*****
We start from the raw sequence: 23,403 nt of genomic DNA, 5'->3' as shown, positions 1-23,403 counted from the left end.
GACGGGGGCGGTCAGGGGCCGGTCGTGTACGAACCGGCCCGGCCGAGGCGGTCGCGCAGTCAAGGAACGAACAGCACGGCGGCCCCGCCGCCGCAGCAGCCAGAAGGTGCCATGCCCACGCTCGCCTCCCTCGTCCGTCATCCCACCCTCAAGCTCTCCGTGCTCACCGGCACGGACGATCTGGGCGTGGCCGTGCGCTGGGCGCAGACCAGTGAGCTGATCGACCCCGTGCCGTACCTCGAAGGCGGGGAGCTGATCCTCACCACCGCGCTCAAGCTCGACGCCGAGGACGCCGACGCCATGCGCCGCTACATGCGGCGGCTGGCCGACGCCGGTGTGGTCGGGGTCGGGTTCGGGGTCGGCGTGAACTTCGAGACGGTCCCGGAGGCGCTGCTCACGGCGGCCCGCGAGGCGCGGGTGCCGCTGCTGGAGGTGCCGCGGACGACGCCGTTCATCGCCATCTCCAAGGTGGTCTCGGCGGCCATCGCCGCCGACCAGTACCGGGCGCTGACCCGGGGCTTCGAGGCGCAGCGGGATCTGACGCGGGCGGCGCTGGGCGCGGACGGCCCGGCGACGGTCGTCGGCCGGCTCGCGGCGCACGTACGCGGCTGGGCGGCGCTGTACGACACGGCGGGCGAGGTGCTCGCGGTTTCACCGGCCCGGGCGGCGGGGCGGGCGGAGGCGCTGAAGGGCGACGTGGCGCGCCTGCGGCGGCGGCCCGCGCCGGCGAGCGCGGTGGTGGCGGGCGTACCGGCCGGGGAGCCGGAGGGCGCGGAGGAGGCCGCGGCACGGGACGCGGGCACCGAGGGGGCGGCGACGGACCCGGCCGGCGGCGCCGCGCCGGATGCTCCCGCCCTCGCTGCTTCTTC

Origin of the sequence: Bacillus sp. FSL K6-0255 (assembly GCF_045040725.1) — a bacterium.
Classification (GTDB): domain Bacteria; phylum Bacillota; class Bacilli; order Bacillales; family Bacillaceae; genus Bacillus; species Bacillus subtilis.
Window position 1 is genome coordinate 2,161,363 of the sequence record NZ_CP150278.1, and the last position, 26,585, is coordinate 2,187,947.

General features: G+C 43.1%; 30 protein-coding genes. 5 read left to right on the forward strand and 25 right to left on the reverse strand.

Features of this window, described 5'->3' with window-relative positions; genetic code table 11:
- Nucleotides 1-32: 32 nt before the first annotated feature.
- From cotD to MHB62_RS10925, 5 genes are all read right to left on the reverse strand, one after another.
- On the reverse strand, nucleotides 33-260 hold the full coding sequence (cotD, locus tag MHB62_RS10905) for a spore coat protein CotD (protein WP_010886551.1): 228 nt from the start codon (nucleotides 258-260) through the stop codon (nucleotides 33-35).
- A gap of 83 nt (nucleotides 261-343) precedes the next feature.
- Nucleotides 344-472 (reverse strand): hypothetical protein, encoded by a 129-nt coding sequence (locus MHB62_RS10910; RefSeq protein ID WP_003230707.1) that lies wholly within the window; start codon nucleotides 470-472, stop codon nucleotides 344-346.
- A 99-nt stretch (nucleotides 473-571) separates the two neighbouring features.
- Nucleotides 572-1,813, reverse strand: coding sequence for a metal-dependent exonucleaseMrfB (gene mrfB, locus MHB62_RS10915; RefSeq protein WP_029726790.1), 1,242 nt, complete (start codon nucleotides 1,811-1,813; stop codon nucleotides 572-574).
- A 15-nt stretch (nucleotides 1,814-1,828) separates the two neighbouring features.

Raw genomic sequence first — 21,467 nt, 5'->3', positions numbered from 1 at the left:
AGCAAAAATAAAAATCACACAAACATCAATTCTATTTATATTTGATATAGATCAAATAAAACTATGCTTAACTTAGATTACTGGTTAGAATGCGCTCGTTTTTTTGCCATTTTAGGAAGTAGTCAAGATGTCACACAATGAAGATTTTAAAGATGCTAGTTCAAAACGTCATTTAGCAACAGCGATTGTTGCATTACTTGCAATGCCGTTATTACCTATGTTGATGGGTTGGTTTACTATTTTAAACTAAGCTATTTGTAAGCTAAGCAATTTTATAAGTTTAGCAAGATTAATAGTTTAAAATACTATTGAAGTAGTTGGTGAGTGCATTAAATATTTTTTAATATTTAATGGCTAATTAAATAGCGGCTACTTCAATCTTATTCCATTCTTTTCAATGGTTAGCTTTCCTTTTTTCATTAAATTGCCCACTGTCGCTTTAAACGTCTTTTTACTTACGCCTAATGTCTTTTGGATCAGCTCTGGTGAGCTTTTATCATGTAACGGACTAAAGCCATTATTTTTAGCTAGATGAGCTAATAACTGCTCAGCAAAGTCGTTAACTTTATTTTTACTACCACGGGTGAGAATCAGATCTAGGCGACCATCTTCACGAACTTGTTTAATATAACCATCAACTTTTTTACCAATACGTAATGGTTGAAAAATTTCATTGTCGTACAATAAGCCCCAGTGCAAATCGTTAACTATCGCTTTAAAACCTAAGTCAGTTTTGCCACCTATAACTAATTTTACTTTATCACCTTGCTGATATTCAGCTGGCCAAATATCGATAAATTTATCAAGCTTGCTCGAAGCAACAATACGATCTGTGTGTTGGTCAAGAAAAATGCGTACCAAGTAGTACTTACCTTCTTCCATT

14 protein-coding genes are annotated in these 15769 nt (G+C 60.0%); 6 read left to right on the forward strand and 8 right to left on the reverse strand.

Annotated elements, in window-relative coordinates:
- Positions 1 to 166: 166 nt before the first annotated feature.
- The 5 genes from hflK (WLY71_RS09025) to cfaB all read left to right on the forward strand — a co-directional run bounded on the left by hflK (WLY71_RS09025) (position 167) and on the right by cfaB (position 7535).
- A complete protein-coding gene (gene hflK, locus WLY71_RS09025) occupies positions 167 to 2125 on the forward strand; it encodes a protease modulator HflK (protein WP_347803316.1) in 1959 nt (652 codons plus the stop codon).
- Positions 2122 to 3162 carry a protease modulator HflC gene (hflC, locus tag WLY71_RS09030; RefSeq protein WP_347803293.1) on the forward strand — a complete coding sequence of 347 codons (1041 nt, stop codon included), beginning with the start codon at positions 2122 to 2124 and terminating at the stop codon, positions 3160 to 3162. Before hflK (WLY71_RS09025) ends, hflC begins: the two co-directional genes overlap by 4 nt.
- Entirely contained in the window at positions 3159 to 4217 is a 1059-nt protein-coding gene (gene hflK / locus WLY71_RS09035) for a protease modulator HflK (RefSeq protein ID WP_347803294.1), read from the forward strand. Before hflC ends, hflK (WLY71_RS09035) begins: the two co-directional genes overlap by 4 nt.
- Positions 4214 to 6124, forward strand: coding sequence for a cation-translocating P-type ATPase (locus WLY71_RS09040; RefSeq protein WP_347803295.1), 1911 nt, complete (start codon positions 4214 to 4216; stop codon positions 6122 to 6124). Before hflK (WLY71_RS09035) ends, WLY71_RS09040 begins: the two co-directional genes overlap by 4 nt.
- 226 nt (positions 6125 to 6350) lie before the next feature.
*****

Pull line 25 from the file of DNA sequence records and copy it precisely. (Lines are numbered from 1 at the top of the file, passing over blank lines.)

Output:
- Positions 4214 to 6124, forward strand: coding sequence for a cation-translocating P-type ATPase (locus WLY71_RS09040; RefSeq protein WP_347803295.1), 1911 nt, complete (start codon positions 4214 to 4216; stop codon positions 6122 to 6124). Before hflK (WLY71_RS09035) ends, WLY71_RS09040 begins: the two co-directional genes overlap by 4 nt.